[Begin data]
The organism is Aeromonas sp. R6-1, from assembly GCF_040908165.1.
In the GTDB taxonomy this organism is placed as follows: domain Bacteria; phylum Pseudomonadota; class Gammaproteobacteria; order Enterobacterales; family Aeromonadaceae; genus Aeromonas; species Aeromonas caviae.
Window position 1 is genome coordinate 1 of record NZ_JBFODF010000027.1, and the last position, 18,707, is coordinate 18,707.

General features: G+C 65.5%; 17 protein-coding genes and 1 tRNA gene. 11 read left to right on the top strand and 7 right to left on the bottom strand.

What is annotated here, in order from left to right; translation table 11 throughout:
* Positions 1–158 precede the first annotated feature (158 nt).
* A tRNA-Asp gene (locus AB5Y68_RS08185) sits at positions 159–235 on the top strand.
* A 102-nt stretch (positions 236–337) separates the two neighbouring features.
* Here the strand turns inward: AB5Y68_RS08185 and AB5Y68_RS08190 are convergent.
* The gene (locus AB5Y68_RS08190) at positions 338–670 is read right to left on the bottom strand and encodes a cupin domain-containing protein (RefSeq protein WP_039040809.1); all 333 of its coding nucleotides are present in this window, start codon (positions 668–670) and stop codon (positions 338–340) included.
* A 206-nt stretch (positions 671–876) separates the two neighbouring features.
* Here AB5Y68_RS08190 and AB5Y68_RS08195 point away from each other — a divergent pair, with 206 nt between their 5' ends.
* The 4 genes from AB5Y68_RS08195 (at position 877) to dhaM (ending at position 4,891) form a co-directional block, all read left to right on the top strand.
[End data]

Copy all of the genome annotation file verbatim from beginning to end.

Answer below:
The organism is Aeromonas sp. R6-1, from assembly GCF_040908165.1.
In the GTDB taxonomy this organism is placed as follows: domain Bacteria; phylum Pseudomonadota; class Gammaproteobacteria; order Enterobacterales; family Aeromonadaceae; genus Aeromonas; species Aeromonas caviae.
Window position 1 is genome coordinate 1 of record NZ_JBFODF010000027.1, and the last position, 18,707, is coordinate 18,707.

General features: G+C 65.5%; 17 protein-coding genes and 1 tRNA gene. 11 read left to right on the top strand and 7 right to left on the bottom strand.

What is annotated here, in order from left to right; translation table 11 throughout:
* Positions 1–158 precede the first annotated feature (158 nt).
* A tRNA-Asp gene (locus AB5Y68_RS08185) sits at positions 159–235 on the top strand.
* A 102-nt stretch (positions 236–337) separates the two neighbouring features.
* Here the strand turns inward: AB5Y68_RS08185 and AB5Y68_RS08190 are convergent.
* The gene (locus AB5Y68_RS08190) at positions 338–670 is read right to left on the bottom strand and encodes a cupin domain-containing protein (RefSeq protein WP_039040809.1); all 333 of its coding nucleotides are present in this window, start codon (positions 668–670) and stop codon (positions 338–340) included.
* A 206-nt stretch (positions 671–876) separates the two neighbouring features.
* Here AB5Y68_RS08190 and AB5Y68_RS08195 point away from each other — a divergent pair, with 206 nt between their 5' ends.
* The 4 genes from AB5Y68_RS08195 (at position 877) to dhaM (ending at position 4,891) form a co-directional block, all read left to right on the top strand.